But the silence in the mind

by R. S. Thomas


Original Language English

But the silence in the mind
is when we live best, within
listening distance of the silence
we call God. This is the deep
calling to deep of the psalm-
writer, the bottomless ocean.
We launch the armada of
our thoughts on, never arriving.

It is a presence, then,
whose margins are our margins;
that calls us out over our
own fathoms. What to do
but draw a little nearer to
such ubiquity by remaining still?

-- from For Lovers of God Everywhere: Poems of the Christian Mystics, by Roger Housden

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Commentary by Ivan M. Granger

But the silence in the mind
is when we live best...


Isn't this poem delightful in its stillness?

This is the deep
calling to deep of the psalm-
writer, the bottomless ocean.


I particularly like the image of launching an armada of thoughts out on the bottomless ocean of silent mind.

We launch the armada of
our thoughts on, never arriving.


The silence is so vast that the thoughts can never arrive; they just fade into the misty distances. The image puts proper scale to our thoughts. They are tiny products that barely have substance amidst the great expanse we discover in silence.

The silence is seen, then, not as a negation or emptiness, but an overlooked, all-encompasing dimension of reality and being:

It is a presence, then,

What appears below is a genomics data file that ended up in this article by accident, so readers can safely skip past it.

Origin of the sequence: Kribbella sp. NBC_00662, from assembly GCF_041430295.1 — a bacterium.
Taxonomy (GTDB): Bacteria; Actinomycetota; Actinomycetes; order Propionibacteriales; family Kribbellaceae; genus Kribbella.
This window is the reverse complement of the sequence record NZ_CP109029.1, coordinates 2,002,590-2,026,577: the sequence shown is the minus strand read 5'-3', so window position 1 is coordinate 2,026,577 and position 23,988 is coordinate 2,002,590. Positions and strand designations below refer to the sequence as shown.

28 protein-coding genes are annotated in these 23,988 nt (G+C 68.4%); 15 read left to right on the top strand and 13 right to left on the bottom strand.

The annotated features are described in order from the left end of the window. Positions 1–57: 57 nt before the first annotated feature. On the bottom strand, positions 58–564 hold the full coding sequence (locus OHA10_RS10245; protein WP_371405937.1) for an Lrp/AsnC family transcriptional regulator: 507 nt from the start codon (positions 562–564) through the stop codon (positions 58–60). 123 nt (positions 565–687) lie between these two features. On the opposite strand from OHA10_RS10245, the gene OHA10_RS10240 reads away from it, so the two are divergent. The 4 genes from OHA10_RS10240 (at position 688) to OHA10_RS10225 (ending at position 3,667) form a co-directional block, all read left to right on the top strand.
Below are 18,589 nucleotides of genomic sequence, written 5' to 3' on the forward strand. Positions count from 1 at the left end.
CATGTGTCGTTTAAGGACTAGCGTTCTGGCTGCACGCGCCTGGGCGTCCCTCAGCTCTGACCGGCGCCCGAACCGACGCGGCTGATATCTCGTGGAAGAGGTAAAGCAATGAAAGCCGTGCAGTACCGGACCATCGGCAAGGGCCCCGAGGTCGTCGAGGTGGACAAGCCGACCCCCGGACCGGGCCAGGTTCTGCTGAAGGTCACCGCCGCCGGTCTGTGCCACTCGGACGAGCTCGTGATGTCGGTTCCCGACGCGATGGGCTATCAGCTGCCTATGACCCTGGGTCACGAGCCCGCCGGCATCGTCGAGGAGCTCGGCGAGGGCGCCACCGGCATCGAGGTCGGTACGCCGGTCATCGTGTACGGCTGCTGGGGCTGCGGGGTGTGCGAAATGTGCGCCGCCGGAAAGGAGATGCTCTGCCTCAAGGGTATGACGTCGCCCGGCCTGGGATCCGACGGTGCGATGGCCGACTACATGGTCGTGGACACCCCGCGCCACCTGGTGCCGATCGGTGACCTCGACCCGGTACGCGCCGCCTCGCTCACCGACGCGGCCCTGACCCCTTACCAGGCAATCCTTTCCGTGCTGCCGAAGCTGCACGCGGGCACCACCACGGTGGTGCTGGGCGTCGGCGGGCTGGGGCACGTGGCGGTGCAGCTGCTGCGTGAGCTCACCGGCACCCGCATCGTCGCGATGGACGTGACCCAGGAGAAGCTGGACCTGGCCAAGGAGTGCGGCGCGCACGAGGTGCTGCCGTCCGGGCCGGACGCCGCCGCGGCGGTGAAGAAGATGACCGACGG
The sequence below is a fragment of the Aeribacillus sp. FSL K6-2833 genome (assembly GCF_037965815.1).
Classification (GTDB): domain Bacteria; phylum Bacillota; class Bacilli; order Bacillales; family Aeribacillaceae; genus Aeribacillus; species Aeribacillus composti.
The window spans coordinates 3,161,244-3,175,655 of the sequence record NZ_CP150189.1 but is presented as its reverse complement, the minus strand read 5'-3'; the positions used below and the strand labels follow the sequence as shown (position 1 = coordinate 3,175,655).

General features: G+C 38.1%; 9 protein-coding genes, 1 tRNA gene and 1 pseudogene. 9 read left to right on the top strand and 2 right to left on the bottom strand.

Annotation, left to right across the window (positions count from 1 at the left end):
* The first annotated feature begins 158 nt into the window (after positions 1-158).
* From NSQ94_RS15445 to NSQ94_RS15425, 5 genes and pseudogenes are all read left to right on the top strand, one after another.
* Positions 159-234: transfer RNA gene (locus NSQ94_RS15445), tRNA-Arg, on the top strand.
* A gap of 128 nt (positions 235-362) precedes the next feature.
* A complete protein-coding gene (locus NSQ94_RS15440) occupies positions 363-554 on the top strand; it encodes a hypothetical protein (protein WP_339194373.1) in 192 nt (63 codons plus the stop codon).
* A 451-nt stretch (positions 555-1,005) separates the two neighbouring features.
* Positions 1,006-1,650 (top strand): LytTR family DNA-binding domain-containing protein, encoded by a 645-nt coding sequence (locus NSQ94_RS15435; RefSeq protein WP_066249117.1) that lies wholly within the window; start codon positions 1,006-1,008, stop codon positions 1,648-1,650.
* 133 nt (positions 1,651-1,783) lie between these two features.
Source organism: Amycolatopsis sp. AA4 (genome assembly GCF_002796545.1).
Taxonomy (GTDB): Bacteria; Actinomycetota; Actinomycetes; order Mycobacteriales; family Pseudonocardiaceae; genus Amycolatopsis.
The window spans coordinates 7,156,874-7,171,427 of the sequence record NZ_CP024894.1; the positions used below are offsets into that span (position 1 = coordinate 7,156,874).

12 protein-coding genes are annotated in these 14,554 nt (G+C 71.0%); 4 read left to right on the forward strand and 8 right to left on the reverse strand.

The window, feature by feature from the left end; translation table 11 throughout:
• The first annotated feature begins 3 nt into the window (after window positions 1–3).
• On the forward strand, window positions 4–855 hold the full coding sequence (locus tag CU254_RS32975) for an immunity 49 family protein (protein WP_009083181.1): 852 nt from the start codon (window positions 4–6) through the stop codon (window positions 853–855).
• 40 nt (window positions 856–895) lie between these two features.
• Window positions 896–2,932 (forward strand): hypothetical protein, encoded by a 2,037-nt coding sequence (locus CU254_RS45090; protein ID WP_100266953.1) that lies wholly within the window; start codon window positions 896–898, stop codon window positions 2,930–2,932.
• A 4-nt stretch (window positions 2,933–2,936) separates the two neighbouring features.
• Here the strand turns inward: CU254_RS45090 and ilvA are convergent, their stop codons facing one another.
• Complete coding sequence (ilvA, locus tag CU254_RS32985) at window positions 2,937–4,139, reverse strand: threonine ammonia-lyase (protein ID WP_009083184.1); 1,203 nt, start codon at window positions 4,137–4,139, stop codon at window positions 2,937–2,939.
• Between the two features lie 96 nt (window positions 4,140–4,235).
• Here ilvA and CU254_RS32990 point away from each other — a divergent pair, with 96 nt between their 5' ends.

whose margins are our margins


And it is a challenge to us, a beckoning call...

that calls us out over our
own fathoms.


--

I was a teenager in the 1980s, when the first personal computers started to become available. And, yes, I was one of those nerdy computer kids, spending hours in front of the computer screen, when I wasn't down at the neighborhood arcade feeding quarters into Pac Man and Space Invaders. It was a new medium, a new world built of light, different ways to display light, manipulate light, and finding meaning in that light. The mathematics, art, and movement of light were mesmerizing.

But once the giddiness and sense of power wears off, you realize how restless that world is. The human mind, never much at ease in any historical period, now has endless promptings to remain entranced and agitated.

I went through a period when I rejected computers and as many other elements as modern technology as I could. I desperately wanted to find out what it meant to live in the essential state of being human. What did it mean to be human 500 years ago? 5,000 years ago? What is the essential human experience of life and self-awareness?

I began to seek remote places in nature, where I could meditate and fast.

I wanted to discover that "silence in the mind" that brings us--

...within
listening distance of the silence
we call God.


Don't get me wrong-- I'm a modern person, a product of the modern era. I would greatly resent being thrust back into some previous era. I don't take the freedoms and possibilities of my modern life for granted.

But we so miss having a place in society for silence. We are given very little encouragement to cultivate stillness. More than ever we must fight to create the space for silence in our lives. I feel great love and respect for all you misfits and spiritual revolutionaries out there quietly holding ajar the doorways to silence. You are the hope of the world.

What to do
but draw a little nearer...?


...All this, typed on a computer, sent out over the Internet. (Ivan, still trying to find ways to make light move, yet in ways that inspire peace.)



Recommended Books: R. S. Thomas

For Lovers of God Everywhere: Poems of the Christian Mystics Soul Food: Nourishing Poems for Starved Minds R. S. Thomas: Selected Poems R. S. Thomas (Everyman Poetry) R. S. Thomas: Collected Poems 1945-1990
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